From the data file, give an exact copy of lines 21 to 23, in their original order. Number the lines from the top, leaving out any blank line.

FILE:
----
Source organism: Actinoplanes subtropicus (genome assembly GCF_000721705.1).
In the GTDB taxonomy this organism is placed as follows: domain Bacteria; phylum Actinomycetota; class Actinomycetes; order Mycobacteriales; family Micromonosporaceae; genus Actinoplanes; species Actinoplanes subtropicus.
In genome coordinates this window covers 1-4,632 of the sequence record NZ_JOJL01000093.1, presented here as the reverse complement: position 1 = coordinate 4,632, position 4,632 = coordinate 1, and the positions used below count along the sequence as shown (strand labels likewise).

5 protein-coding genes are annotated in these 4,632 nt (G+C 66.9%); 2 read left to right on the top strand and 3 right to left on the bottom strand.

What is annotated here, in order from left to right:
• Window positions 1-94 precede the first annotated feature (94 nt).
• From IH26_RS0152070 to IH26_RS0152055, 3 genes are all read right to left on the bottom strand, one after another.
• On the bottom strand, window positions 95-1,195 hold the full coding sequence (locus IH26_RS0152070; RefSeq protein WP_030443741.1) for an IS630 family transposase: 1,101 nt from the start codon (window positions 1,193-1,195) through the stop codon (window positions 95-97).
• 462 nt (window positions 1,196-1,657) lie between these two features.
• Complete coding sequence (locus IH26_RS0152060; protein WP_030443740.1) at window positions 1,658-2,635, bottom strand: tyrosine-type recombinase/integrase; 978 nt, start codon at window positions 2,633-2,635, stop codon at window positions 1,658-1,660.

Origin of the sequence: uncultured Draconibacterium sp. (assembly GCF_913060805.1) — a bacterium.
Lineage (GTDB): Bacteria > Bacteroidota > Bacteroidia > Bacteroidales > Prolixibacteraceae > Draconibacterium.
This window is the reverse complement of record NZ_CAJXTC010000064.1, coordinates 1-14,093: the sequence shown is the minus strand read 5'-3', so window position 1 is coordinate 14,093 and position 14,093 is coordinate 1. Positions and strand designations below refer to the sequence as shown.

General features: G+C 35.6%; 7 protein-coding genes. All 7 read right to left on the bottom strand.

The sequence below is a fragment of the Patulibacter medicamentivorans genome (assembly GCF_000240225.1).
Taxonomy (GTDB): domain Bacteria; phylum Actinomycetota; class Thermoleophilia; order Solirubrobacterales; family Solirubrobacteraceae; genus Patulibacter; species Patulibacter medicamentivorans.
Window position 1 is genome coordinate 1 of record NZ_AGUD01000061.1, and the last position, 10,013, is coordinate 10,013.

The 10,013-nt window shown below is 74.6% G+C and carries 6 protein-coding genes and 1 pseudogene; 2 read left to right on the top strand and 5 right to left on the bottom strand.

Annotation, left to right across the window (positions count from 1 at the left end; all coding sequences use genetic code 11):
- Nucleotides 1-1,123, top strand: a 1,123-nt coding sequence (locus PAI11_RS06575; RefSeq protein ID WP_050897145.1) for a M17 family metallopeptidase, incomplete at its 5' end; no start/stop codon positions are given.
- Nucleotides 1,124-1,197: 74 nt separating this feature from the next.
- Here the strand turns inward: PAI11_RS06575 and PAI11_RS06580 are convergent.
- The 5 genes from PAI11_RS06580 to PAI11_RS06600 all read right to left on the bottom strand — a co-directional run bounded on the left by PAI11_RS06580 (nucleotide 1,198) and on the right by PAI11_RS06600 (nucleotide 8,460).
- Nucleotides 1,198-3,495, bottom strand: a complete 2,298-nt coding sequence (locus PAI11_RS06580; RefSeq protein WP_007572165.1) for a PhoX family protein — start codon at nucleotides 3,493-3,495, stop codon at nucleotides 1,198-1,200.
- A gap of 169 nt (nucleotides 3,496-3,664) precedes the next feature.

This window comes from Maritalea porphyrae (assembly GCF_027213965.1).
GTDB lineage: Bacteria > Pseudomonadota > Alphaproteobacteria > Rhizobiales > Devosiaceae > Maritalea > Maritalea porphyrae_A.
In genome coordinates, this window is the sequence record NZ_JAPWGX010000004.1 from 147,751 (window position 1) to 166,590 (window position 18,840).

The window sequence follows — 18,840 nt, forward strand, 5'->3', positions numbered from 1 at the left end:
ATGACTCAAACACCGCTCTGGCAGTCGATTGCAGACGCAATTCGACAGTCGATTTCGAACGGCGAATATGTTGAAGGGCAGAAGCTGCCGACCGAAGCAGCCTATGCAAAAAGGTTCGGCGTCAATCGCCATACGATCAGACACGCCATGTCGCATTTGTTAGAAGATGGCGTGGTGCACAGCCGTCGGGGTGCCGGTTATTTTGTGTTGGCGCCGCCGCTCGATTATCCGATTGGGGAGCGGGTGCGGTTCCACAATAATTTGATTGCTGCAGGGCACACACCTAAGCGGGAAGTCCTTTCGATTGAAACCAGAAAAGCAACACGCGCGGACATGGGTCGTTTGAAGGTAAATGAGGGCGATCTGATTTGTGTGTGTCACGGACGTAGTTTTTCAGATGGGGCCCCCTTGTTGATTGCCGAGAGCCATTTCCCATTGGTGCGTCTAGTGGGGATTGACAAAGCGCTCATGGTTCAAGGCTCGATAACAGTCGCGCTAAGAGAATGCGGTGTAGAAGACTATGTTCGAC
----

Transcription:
- Nucleotides 1,124-1,197: 74 nt separating this feature from the next.
- Here the strand turns inward: PAI11_RS06575 and PAI11_RS06580 are convergent.
- The 5 genes from PAI11_RS06580 to PAI11_RS06600 all read right to left on the bottom strand — a co-directional run bounded on the left by PAI11_RS06580 (nucleotide 1,198) and on the right by PAI11_RS06600 (nucleotide 8,460).